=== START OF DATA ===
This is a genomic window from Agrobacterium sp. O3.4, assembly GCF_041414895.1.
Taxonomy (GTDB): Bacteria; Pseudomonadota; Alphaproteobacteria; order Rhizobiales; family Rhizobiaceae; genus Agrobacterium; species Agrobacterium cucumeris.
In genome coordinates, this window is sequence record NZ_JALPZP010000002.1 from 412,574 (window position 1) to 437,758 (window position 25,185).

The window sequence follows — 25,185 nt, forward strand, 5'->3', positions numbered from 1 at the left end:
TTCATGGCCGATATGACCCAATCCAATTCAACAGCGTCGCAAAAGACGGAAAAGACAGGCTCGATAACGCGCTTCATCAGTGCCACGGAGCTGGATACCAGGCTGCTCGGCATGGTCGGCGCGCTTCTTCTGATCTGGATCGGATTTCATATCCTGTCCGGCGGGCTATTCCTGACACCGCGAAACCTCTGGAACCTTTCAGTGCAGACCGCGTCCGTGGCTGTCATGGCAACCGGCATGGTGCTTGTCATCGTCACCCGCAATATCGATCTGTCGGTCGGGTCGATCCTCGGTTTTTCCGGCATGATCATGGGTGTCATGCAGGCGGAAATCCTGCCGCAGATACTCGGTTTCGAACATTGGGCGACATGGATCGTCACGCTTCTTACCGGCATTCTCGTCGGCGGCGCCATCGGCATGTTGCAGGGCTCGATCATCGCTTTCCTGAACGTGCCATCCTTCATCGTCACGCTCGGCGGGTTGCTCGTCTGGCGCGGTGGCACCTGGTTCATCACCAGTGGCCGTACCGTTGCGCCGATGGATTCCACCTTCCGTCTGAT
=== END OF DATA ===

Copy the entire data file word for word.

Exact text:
This is a genomic window from Agrobacterium sp. O3.4, assembly GCF_041414895.1.
Taxonomy (GTDB): Bacteria; Pseudomonadota; Alphaproteobacteria; order Rhizobiales; family Rhizobiaceae; genus Agrobacterium; species Agrobacterium cucumeris.
In genome coordinates, this window is sequence record NZ_JALPZP010000002.1 from 412,574 (window position 1) to 437,758 (window position 25,185).

The window sequence follows — 25,185 nt, forward strand, 5'->3', positions numbered from 1 at the left end:
TTCATGGCCGATATGACCCAATCCAATTCAACAGCGTCGCAAAAGACGGAAAAGACAGGCTCGATAACGCGCTTCATCAGTGCCACGGAGCTGGATACCAGGCTGCTCGGCATGGTCGGCGCGCTTCTTCTGATCTGGATCGGATTTCATATCCTGTCCGGCGGGCTATTCCTGACACCGCGAAACCTCTGGAACCTTTCAGTGCAGACCGCGTCCGTGGCTGTCATGGCAACCGGCATGGTGCTTGTCATCGTCACCCGCAATATCGATCTGTCGGTCGGGTCGATCCTCGGTTTTTCCGGCATGATCATGGGTGTCATGCAGGCGGAAATCCTGCCGCAGATACTCGGTTTCGAACATTGGGCGACATGGATCGTCACGCTTCTTACCGGCATTCTCGTCGGCGGCGCCATCGGCATGTTGCAGGGCTCGATCATCGCTTTCCTGAACGTGCCATCCTTCATCGTCACGCTCGGCGGGTTGCTCGTCTGGCGCGGTGGCACCTGGTTCATCACCAGTGGCCGTACCGTTGCGCCGATGGATTCCACCTTCCGTCTGAT